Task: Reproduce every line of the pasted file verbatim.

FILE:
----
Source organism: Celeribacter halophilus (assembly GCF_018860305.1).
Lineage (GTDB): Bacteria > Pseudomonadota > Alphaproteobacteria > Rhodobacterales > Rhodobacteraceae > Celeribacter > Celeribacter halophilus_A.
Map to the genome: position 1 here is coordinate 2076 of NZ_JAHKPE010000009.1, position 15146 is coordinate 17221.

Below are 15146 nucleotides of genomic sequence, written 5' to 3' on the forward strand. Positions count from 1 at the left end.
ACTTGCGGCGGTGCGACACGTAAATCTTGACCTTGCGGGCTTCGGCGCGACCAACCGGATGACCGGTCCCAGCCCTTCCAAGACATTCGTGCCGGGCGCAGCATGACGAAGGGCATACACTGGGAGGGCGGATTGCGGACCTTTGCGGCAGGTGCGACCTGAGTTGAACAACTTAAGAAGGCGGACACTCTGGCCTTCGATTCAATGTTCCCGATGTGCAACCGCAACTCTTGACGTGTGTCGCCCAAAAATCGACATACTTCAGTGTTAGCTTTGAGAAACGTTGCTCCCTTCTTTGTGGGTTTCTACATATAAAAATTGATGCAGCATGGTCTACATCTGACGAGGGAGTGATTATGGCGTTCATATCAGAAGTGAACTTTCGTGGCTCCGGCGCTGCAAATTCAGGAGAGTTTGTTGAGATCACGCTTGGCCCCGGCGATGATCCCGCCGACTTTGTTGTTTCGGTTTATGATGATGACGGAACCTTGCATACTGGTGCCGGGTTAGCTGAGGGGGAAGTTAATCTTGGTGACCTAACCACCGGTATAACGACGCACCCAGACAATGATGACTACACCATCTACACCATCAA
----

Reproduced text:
Source organism: Celeribacter halophilus (assembly GCF_018860305.1).
Lineage (GTDB): Bacteria > Pseudomonadota > Alphaproteobacteria > Rhodobacterales > Rhodobacteraceae > Celeribacter > Celeribacter halophilus_A.
Map to the genome: position 1 here is coordinate 2076 of NZ_JAHKPE010000009.1, position 15146 is coordinate 17221.

Below are 15146 nucleotides of genomic sequence, written 5' to 3' on the forward strand. Positions count from 1 at the left end.
ACTTGCGGCGGTGCGACACGTAAATCTTGACCTTGCGGGCTTCGGCGCGACCAACCGGATGACCGGTCCCAGCCCTTCCAAGACATTCGTGCCGGGCGCAGCATGACGAAGGGCATACACTGGGAGGGCGGATTGCGGACCTTTGCGGCAGGTGCGACCTGAGTTGAACAACTTAAGAAGGCGGACACTCTGGCCTTCGATTCAATGTTCCCGATGTGCAACCGCAACTCTTGACGTGTGTCGCCCAAAAATCGACATACTTCAGTGTTAGCTTTGAGAAACGTTGCTCCCTTCTTTGTGGGTTTCTACATATAAAAATTGATGCAGCATGGTCTACATCTGACGAGGGAGTGATTATGGCGTTCATATCAGAAGTGAACTTTCGTGGCTCCGGCGCTGCAAATTCAGGAGAGTTTGTTGAGATCACGCTTGGCCCCGGCGATGATCCCGCCGACTTTGTTGTTTCGGTTTATGATGATGACGGAACCTTGCATACTGGTGCCGGGTTAGCTGAGGGGGAAGTTAATCTTGGTGACCTAACCACCGGTATAACGACGCACCCAGACAATGATGACTACACCATCTACACCATCAA